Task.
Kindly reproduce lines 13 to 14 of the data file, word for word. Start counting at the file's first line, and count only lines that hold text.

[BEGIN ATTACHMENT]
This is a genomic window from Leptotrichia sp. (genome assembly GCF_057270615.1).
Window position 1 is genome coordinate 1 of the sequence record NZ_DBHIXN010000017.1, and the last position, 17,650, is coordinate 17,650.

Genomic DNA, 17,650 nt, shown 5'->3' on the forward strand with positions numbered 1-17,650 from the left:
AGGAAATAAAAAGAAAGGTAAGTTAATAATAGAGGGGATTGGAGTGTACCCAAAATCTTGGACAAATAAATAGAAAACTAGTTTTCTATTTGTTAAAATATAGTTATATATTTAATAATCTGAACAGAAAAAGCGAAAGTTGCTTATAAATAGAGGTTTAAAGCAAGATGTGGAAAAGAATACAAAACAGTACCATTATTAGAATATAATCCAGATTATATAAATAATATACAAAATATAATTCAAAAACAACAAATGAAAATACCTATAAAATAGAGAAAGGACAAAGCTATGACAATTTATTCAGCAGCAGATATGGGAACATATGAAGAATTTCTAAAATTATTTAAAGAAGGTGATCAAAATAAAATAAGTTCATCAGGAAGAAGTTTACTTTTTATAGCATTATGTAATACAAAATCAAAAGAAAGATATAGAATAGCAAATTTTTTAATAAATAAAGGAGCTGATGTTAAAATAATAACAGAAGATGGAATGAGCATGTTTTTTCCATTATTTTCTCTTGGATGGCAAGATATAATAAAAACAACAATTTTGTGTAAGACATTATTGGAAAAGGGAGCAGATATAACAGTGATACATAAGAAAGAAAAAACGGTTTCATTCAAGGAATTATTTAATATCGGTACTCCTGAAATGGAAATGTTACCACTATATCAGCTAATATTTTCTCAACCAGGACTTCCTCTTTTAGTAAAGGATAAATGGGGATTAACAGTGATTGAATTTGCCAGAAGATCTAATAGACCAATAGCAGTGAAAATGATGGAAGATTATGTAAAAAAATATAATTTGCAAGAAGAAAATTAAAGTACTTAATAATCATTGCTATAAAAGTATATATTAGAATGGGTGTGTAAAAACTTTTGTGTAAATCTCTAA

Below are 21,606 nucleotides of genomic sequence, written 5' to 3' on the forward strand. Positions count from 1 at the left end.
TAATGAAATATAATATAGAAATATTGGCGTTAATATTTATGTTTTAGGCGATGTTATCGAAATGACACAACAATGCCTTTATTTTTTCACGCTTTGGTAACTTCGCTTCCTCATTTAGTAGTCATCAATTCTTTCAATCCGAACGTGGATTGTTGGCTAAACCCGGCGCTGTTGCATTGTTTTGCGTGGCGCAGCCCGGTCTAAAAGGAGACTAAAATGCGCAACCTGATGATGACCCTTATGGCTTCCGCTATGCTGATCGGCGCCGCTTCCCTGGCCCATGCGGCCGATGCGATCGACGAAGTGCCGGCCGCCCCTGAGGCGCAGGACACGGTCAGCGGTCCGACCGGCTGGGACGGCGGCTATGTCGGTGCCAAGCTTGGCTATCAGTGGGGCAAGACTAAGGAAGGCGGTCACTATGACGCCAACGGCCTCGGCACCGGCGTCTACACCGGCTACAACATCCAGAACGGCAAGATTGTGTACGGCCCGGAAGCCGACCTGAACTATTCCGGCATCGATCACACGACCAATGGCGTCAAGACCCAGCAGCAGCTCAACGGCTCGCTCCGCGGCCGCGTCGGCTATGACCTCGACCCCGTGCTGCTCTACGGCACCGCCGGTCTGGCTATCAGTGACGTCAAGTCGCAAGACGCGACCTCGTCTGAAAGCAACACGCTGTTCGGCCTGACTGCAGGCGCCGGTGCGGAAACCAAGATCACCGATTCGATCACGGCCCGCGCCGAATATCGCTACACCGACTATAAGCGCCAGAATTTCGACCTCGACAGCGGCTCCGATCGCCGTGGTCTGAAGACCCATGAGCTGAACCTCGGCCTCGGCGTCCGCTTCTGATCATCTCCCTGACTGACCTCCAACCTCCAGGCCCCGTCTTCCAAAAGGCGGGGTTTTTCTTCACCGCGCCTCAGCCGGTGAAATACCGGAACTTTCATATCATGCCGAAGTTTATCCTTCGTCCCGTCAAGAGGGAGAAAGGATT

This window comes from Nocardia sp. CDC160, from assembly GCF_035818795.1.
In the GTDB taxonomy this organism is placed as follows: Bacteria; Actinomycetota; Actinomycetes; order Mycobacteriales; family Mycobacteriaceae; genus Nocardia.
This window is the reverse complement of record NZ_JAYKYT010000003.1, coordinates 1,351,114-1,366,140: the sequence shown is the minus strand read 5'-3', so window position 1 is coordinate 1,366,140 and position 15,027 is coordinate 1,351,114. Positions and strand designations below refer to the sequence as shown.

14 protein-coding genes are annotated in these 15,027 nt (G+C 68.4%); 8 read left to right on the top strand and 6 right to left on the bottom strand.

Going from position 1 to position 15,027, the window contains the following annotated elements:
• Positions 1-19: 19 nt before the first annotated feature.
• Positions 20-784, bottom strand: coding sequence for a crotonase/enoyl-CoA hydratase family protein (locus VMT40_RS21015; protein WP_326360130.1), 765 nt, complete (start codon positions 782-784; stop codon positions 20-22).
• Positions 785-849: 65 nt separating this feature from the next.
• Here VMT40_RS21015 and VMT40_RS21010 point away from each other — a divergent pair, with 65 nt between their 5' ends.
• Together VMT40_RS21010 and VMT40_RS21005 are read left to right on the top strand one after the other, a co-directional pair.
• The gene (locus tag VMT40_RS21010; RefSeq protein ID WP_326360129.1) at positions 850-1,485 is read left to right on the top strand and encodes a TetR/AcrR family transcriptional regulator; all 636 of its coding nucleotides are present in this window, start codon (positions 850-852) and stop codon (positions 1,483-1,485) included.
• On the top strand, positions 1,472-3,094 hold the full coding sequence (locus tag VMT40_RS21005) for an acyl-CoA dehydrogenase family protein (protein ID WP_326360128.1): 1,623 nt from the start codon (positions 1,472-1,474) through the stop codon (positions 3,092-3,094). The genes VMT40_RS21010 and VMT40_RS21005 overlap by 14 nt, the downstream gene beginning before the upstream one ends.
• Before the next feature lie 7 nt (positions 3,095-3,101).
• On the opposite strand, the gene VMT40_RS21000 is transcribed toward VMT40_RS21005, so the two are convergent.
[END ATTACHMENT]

• Positions 20-784, bottom strand: coding sequence for a crotonase/enoyl-CoA hydratase family protein (locus VMT40_RS21015; protein WP_326360130.1), 765 nt, complete (start codon positions 782-784; stop codon positions 20-22).
• Positions 785-849: 65 nt separating this feature from the next.